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The Partnership for 19th Century Skills

Susan Notes:

Send this to the leadership of the NCTE, who have fallen for the scam of The Partnership for 21st Century Skills, nothing more than corporate claptrap to sell products.

by Diane Ravitch

I for one have heard quite enough about the 21st century skills that are sweeping the nation. Now, for the first time, children will be taught to think critically (never heard a word about that in the 20th century, did you?), to work in groups (I remember getting a grade on that very skill when I was in third grade a century ago), to solve problems (a brand new idea in education), and so on. Let me suggest that it is time to be done with this unnecessary conflict about 21st century skills. Let us agree that we need all those forenamed skills, plus lots others, in addition to a deep understanding of history, literature, the arts, geography, civics, the sciences, and foreign languages.

But allow me also to propose a new entity that will advance a different set of skills and understandings that are just as important as what are now called 21st century skills. I propose a Partnership for 19th Century Skills. This partnership will advocate for such skills, values, and understandings as:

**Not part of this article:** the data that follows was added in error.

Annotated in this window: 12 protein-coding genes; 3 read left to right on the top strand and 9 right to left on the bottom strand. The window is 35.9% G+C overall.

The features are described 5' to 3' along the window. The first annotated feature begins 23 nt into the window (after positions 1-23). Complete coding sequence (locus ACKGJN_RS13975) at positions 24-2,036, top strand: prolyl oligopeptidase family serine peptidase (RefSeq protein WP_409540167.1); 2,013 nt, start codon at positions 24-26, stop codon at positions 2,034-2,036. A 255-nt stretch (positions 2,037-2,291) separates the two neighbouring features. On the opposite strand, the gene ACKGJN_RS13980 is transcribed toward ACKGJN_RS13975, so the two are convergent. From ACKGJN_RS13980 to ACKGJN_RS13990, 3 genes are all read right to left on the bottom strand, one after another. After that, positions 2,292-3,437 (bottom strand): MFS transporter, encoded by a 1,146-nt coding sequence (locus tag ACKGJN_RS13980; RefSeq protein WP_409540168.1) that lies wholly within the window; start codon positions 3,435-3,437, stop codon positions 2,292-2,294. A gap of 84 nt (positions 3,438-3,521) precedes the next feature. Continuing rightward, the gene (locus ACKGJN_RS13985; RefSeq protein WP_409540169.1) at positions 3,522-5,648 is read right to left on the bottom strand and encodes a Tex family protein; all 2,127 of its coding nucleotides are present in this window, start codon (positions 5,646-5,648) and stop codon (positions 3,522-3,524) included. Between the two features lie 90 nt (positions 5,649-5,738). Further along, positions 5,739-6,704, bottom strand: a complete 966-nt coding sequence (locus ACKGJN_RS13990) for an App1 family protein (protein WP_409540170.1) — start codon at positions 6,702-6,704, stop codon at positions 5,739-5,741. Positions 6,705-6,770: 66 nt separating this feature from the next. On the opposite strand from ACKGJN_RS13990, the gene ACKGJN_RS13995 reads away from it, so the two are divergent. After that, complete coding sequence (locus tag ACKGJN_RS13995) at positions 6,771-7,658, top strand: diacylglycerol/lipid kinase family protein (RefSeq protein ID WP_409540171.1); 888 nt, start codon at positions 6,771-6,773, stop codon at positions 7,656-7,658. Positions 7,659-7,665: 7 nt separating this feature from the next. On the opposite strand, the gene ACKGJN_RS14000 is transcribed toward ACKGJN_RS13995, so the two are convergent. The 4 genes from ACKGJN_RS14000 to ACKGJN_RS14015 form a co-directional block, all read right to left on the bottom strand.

The love of learning

The pursuit of knowledge

The ability to think for oneself (individualism)

The ability to work alone (initiative)

The ability to stand alone against the crowd (courage)

The ability to work persistently at a difficult task until it is finished (industriousness) (self-discipline)

The ability to think through the consequences of oneâs actions on others (respect for others)

The ability to consider the consequences of oneâs actions on oneâs well-being (self-respect)

The recognition of higher ends than self-interest (honor)

The ability to comport oneself appropriately in all situations (dignity)

The recognition that civilized society requires certain kinds of behavior by individuals and groups (good manners) (civility)

The ability to believe in principles larger than oneâs own self-interest (idealism)

The willingness to ask questions when puzzled (curiosity)

The readiness to dream about other worlds, other ways of doing things (imagination)

The ability to believe that one can improve oneâs life and the lives of others (optimism)

The ability to speak well and write grammatically, using standard English (communication)

I invite readers to submit other 19th century skills that we should cultivate assiduously among the rising generation, on the belief that doing so will lead to happier lives and a better world.

— Diane Ravitch
Common Core

http://blog.commoncore.org/?p=88.


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